Scenario 2: Create a symbolic directory link on workstation1 to network share \\server2\share\folder\in\share. This command would be run on workstation1

PowerShell
3 lines

<textarea class=”ace_text-input” style=”opacity: 0; height: 18px; width: 6.59781px; left: 44px; top: 0px;” spellcheck=”false” wrap=”off”></textarea>

1
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3
XXXXXXXXXXXXXXXXXXXXXXXXXXXXXXXXXXXXXXXXXXXXXXXXXX

This will do the same as scenario 1, but the files/folder created in c:\temp\linktest are actually being written to \\server2\share\folder\in\share\

I hope this helps.

Once one has created a symbolic link, is it possible to append a sub-folder the folder which is the Link ?

• #216135
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I’m not sure I understand the question. In the examples above, if you go into the symbolic link and create a sub folder, it is created in the target. If you’re wanting something like c:\temp\testlink\folder – then I’d say no because c:\temp\testlink isn’t a directory itself, it is just a shortcut. You could create another link pointing at the same target, but that link would need to be contained in a directory.

• #216138
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What if you created the symbolic link, but now want to add a sub-folder can this be done or must I delete the old symbolic link and create it from scratch ?

You could create another link pointing at the same target, but that link would need to be contained in a directory.

?

• #216147
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I hope this helps you.

• #216243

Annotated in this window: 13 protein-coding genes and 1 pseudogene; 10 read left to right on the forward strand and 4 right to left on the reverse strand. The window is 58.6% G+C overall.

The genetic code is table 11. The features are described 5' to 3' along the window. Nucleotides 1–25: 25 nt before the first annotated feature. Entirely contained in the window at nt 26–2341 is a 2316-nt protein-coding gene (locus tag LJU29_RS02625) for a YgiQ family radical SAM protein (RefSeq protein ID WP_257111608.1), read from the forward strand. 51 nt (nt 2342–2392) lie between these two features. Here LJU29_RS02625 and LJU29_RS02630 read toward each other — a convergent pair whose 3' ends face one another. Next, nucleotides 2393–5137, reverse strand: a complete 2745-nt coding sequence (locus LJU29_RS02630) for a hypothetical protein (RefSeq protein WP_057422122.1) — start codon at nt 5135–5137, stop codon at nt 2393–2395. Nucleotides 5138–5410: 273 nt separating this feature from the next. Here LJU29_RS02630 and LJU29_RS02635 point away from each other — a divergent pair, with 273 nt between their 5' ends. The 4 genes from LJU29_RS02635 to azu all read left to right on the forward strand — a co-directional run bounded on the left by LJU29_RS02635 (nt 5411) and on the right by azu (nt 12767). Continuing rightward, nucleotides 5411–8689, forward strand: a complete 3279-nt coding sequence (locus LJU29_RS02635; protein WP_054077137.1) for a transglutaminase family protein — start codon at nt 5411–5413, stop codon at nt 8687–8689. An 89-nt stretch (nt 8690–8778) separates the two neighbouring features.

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Thanks for the help 🙂

• #216522
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You are welcome. To clarify, if you create a folder in the symlink folder and navigate to it, it looks like it is that path. For example if you go to the testlink above, create a directory, navigate into that directory – it will show c:\temp\testlink\newfolder in the explorer address bar. In fact any folder in there whether created through the symlink or directly through the shared path, will look local when accessed through the symlink.

Interestingly when you target the symlink to make a new symlink – it creates it just fine.





Of course it creates it in the actual target folder. I thought that was interesting. So I guess to correct my answer, yes you can add a subfolder – it will exist in the target folder. Regarding “appending” to the symlink, if you really need a directory before the symbolic link and it needs to actually be local, you’d need to delete the symlink so you could create a folder with the same name as previously stated. Unfortunately you can’t do New-Item -ItemType SymbolicLink -Path c:\temp\testlink1\testlink1 -Target \\server\share\folder unless c:\temp\testlink1 already exists.

• #227230
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An update, I tried the code you posted in your recent reply, and PowerShell continuously give me an error for a network drive.

I set the -path flag to the folder which is the source and the -Target flag to the target directory which is on a NAS; in either case, nothing works ?

• #227287
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I dont see any mention of the -Force option to New-Item. Will that solve your problem?

• #227317
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Perhaps you can paste the code you tried so there is no assuming going on. The folder “source” as you call it, must not exist. The symbolic link creation process will make the link. Make sure you’re not pointing at a preexisting item.

In a directory I want a shortcut named “Symboliclink” – this item must not exist already.

$path = "c:\temp\symboliclink"$target = "\\server\share\folder"